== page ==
The Death Of Vine Leaves A Vacuum For Rising Young Music Stars


This isn’t some kind of trend forecast: Vine is officially, definitely dead. Our favorite home of shouting duck videos, conversations at unnatural speeds and “but that backflip tho” is going the way of countless social media platforms before it. Which means that the apps owner, Twitter, is a currently flooded with corny journalists making “six seconds of fame” jokes — deftly avoided here — and of course, gathering around their digital campfires to swap stories about all-time favorites.

In spite of the app’s general spirit of playfulness and disposability, Vine does leave behind a serious legacy. It’s made legitimate stars out of comedians, filmmakers and English language flouncers alike, and many of them will find ways to move on to other available avenues. In fact many of them already have moved on to Facebook, citing better promotion of their work. You don’t become a star on a nascent technological platform without being a bit adaptable to the times. But an area that might not recover as quickly is the music world, where this silly little app had an out-sized influence and now leaves behind quite the hole.

Vine Was An Outlet For Aspiring Rappers

The idea of promoting music, which typically comes in two to four minute chunks, over a six-second video app still seems a little odd when you write it out. But the hook has always been the most important part of any track looking to catch on with all of us in the unwashed masses, and there’s no denying that Vine has given us some of the most persistent, earworm-y songs in recent memory — especially when it comes to rap.

The fact is we’d have no idea who T-Wayne or Chedda Da Connect was if enthusiastic fans hadn’t found the time to “quote” his songs in service of a joke, brag or dance. We wouldn’t be so invested in the court case of Bobby Shmurda if Vine users hadn’t seen something in his hat toss and shimmy. And we definitely wouldn’t be talking about how New York rap is back. Young M.A. and A Boogie Wit Da Hoodie are doing alright now, but it takes three to make a trend.

The importance of Vine is even more apparent in the less cred-obsessed world of dance crazes. Plainly put, your parents wouldn’t know what a whip or a nae nae was if short clips of folks doing the dances didn’t spread like wildfire through the video app. Big Will would be a complete unknown and DJ Esco wouldn’t have the world’s most delightful dance to his name. We may wonder why “Juju on the Beat” had to do Crime Mobb like that, but it’s only because of Vine that we’re thinking about it at all.

Vine Breathed New Life Into Unsuccessful Singles, Old Favorites

Carly Rae Jepsen released an album of b-sides to an album almost nobody heard earlier this year. Outside of a few CRJ mega-fans — here’s where the entire Uproxx Music staff raises their hands and sings “guilty!” in unison — it was a release destined to sink quietly back into the ether. But Carly’s fans and a few others saw potential in an upbeat track about dipping out on a lover called “Store.”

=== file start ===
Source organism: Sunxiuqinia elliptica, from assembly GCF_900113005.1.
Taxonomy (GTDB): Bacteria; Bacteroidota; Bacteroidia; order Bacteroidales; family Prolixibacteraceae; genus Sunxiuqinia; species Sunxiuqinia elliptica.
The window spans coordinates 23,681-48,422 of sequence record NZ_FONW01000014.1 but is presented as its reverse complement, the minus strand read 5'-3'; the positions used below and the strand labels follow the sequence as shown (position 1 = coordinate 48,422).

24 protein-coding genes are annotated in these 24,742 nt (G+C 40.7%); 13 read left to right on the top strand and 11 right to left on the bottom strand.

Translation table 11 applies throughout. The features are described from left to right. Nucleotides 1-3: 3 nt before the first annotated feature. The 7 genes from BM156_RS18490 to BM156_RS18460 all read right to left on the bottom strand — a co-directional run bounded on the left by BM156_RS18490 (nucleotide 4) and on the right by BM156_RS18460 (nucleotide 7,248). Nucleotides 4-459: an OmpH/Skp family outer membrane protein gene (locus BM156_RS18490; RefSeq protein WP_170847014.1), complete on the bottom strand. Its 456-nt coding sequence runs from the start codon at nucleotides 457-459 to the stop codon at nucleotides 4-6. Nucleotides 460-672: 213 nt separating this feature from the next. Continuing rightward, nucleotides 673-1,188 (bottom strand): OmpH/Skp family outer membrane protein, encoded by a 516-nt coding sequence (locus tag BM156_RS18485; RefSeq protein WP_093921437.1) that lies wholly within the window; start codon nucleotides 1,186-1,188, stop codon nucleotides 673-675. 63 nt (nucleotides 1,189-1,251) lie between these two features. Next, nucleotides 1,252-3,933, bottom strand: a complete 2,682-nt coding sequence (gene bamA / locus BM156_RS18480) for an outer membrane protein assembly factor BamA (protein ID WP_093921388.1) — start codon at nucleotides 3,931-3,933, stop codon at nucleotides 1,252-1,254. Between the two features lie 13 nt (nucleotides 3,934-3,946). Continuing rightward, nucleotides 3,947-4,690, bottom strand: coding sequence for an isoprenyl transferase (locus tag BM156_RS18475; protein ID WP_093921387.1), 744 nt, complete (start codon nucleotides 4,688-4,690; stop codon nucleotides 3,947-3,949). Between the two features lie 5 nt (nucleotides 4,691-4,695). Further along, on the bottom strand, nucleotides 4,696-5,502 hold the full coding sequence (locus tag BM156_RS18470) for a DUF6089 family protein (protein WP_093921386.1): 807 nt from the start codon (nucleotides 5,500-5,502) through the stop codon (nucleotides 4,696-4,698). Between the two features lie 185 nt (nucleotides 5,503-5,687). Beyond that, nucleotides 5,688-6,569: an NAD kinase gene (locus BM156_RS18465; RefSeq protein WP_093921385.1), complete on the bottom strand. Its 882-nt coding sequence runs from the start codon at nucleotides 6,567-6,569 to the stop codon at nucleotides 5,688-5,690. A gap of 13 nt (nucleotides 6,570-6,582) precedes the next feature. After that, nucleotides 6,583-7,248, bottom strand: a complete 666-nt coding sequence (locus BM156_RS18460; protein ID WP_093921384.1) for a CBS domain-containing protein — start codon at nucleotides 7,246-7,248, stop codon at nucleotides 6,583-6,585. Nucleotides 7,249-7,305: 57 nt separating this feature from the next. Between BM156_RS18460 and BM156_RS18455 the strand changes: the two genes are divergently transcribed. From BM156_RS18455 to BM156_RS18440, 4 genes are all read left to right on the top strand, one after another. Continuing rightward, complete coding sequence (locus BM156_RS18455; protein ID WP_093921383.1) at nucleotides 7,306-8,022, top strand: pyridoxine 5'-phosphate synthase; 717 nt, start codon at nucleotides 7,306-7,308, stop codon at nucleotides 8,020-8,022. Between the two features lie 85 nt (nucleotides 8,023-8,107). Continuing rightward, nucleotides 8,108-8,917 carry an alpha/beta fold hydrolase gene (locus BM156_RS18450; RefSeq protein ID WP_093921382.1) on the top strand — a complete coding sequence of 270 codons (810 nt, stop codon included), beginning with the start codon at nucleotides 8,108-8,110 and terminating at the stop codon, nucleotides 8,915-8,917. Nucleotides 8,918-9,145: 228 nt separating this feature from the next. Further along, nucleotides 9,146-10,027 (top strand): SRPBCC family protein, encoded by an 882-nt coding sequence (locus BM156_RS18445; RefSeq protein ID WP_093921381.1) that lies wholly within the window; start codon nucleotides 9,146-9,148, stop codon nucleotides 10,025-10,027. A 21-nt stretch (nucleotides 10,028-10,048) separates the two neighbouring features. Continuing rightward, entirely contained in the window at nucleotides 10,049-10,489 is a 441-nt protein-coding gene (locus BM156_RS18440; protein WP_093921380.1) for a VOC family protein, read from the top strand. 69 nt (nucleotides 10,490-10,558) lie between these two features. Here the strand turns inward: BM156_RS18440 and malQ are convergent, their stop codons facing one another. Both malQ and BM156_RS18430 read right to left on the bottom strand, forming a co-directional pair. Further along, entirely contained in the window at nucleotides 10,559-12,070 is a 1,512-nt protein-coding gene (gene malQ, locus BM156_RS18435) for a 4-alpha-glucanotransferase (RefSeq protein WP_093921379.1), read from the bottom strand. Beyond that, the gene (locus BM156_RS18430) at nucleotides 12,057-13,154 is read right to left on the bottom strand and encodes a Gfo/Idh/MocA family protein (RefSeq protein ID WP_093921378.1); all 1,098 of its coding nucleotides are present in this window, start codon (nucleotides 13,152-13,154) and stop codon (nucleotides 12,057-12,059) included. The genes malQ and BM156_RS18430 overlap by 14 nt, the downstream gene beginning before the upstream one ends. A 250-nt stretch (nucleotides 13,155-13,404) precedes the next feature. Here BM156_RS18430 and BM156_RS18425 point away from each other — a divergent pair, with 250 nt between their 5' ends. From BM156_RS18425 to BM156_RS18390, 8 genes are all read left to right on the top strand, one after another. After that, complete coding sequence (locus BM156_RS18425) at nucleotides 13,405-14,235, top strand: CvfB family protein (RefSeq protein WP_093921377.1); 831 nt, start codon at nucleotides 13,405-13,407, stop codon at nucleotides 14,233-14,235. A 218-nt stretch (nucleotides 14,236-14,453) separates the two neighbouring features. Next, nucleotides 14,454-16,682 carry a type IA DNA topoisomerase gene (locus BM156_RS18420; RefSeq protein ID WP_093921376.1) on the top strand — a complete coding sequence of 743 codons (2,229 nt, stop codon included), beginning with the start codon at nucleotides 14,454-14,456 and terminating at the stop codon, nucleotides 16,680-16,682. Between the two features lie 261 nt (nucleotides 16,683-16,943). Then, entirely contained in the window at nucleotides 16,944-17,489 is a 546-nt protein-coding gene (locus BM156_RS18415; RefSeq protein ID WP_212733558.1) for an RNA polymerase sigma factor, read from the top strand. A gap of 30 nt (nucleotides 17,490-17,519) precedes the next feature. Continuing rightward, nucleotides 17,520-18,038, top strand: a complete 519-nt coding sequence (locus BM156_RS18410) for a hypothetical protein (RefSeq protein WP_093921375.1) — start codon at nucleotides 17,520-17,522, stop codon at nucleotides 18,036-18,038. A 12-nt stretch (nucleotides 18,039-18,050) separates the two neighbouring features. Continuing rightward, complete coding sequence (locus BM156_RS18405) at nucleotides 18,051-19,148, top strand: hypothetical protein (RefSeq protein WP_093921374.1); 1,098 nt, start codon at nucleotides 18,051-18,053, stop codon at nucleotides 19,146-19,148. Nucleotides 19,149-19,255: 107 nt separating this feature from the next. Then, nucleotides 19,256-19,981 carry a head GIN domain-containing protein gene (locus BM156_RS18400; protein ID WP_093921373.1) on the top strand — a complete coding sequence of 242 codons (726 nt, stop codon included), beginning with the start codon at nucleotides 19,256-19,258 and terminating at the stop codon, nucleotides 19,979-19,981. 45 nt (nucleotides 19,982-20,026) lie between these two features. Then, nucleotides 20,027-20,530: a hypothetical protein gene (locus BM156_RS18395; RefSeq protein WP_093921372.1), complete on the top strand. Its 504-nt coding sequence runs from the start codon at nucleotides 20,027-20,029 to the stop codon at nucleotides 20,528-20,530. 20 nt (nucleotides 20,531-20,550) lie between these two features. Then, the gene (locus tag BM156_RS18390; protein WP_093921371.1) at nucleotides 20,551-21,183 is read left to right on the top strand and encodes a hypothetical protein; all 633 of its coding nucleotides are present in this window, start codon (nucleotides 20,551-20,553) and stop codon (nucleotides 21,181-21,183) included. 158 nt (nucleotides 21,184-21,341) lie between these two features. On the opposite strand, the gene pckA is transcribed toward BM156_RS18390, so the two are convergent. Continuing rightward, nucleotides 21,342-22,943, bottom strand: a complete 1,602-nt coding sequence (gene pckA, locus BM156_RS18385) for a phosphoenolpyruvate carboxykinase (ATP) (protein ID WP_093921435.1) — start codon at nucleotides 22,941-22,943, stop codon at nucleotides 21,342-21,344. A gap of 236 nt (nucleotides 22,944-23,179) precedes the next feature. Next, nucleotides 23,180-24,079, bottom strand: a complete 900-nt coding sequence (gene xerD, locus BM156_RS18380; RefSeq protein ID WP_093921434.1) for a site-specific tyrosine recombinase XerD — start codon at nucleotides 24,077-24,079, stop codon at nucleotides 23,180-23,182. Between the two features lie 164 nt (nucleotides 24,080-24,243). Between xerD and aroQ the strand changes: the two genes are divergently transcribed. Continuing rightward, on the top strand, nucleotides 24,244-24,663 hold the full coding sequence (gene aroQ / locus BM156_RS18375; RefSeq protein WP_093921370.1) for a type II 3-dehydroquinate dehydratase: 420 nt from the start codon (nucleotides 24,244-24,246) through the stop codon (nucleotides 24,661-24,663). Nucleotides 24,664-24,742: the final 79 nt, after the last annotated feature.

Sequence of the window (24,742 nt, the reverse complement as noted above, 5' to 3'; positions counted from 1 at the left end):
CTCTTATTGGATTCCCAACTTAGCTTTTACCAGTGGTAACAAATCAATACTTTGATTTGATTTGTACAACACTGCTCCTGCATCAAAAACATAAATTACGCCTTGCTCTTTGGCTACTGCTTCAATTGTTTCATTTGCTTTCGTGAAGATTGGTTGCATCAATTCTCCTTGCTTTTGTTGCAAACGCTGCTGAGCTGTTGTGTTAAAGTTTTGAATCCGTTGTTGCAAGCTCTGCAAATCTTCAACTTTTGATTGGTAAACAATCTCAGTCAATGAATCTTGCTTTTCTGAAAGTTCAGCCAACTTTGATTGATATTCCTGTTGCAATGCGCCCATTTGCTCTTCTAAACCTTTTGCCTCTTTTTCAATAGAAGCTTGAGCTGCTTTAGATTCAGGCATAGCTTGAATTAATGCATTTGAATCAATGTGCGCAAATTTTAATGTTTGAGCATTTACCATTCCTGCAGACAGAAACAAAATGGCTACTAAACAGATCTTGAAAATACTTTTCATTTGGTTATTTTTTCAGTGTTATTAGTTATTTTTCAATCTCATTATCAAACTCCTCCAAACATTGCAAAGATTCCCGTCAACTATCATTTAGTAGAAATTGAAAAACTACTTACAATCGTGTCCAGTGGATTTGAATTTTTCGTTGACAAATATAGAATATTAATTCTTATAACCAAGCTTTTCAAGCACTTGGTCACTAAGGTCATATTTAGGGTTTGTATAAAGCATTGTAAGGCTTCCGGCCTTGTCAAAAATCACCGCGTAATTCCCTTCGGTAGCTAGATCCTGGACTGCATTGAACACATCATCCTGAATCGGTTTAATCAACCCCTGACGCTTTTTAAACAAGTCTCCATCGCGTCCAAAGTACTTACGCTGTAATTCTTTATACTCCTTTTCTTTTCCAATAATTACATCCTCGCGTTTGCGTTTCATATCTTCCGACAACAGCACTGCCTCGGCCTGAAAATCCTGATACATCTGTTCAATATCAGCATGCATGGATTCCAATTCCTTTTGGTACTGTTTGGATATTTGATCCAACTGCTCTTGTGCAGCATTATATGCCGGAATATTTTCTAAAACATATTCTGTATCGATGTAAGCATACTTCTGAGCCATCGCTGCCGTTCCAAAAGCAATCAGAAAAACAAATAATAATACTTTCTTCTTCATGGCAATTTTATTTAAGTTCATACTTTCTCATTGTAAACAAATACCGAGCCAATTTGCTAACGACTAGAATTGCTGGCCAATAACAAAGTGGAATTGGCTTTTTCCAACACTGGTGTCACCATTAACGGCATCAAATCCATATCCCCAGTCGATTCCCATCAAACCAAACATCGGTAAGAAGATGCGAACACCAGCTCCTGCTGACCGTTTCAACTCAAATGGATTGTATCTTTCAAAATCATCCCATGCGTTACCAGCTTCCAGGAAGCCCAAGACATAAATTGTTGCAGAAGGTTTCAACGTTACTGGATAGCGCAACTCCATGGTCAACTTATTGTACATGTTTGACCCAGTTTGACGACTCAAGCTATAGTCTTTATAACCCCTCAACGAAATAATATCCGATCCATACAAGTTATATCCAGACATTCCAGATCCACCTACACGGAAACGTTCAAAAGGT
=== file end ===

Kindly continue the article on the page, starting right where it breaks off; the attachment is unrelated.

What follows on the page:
Much in the same way they had done for the saxophone peal that kicks off Emotion, Vine users turned this Jepsen track’s repetition of “I’m just going to the store” into an absurd joke. The app was equally crucial in pushing “Run” by AWOLNATION to prominence. No one was looking for a new song by the guy behind “Sail,” but throw in a few malicious umbrellas and suddenly everyone’s interested.

Even old hits were given new life on the platform, if not for the way that they served as a punchline, then for how easy it was to parody them. Nick Fraser took the smoothest song ever written about dance-floor boners and made it the slickest thing that anyone has ever done with one foot on a disconnected toilet.

And countless kids brought Ghost Town DJ’s low-key classic “My Boo” back into the spotlight when the short-armed anti-dance craze #runningmanchallenge took over everyone’s feeds earlier this year.

But perhaps Vine’s greatest contribution to music was it’s ability to be used as a six-second sucker punch.

Vine Was One More Platform To Take The Piss Out Of Mega-Stars

The biggest thing to come out of all social media is that we need our stars to be relatable now. And we take great glee in bringing them back down to Earth when they aren’t. Vine was a place to watch stars fall on their face on a loop for eternity and another way to engage with, dissect and subvert the biggest names in music.

Vine provided a place where haters and fans alike could take glee in pulling apart successful tracks and reconstructing them to suit whatever joke they were telling. Take, for example, the insane amount of “Hotline Bling” snippets that popped up after we all realized that we weren’t going to able to escape it this year.

Now that’s all gone and it doesn’t look like something else is out there to take its place. The “10-year-olds sing for seven-year-olds” app might serve as a talented kid signal booster, but it’s a well-known fact the below-10 crowd is decidedly un-dank. It’s unlikely that we’ll see a place that allows us to laugh along with the music industry the way Vine did for quite some time.